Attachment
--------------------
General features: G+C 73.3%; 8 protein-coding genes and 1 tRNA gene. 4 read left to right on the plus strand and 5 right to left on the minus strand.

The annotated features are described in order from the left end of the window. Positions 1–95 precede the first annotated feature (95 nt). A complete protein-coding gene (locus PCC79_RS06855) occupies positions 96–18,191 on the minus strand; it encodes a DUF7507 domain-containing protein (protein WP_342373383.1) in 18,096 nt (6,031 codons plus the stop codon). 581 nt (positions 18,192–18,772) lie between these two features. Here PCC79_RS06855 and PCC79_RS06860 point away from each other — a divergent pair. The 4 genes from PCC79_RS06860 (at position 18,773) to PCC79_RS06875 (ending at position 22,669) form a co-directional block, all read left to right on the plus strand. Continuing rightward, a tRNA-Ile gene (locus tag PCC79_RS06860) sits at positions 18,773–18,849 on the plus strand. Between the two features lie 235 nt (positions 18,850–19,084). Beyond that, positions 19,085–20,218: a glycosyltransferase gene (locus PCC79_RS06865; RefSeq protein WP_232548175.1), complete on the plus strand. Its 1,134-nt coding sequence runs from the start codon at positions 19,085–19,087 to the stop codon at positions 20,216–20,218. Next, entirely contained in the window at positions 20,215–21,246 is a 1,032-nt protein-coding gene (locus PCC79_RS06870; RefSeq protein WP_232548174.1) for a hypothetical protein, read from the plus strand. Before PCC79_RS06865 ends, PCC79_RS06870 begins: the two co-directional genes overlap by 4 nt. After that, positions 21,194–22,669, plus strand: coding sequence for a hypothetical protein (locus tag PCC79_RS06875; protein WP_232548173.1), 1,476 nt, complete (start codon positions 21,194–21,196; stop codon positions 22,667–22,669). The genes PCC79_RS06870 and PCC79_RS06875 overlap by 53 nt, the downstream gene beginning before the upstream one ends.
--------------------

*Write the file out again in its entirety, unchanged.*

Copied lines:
General features: G+C 73.3%; 8 protein-coding genes and 1 tRNA gene. 4 read left to right on the plus strand and 5 right to left on the minus strand.

The annotated features are described in order from the left end of the window. Positions 1–95 precede the first annotated feature (95 nt). A complete protein-coding gene (locus PCC79_RS06855) occupies positions 96–18,191 on the minus strand; it encodes a DUF7507 domain-containing protein (protein WP_342373383.1) in 18,096 nt (6,031 codons plus the stop codon). 581 nt (positions 18,192–18,772) lie between these two features. Here PCC79_RS06855 and PCC79_RS06860 point away from each other — a divergent pair. The 4 genes from PCC79_RS06860 (at position 18,773) to PCC79_RS06875 (ending at position 22,669) form a co-directional block, all read left to right on the plus strand. Continuing rightward, a tRNA-Ile gene (locus tag PCC79_RS06860) sits at positions 18,773–18,849 on the plus strand. Between the two features lie 235 nt (positions 18,850–19,084). Beyond that, positions 19,085–20,218: a glycosyltransferase gene (locus PCC79_RS06865; RefSeq protein WP_232548175.1), complete on the plus strand. Its 1,134-nt coding sequence runs from the start codon at positions 19,085–19,087 to the stop codon at positions 20,216–20,218. Next, entirely contained in the window at positions 20,215–21,246 is a 1,032-nt protein-coding gene (locus PCC79_RS06870; RefSeq protein WP_232548174.1) for a hypothetical protein, read from the plus strand. Before PCC79_RS06865 ends, PCC79_RS06870 begins: the two co-directional genes overlap by 4 nt. After that, positions 21,194–22,669, plus strand: coding sequence for a hypothetical protein (locus tag PCC79_RS06875; protein WP_232548173.1), 1,476 nt, complete (start codon positions 21,194–21,196; stop codon positions 22,667–22,669). The genes PCC79_RS06870 and PCC79_RS06875 overlap by 53 nt, the downstream gene beginning before the upstream one ends.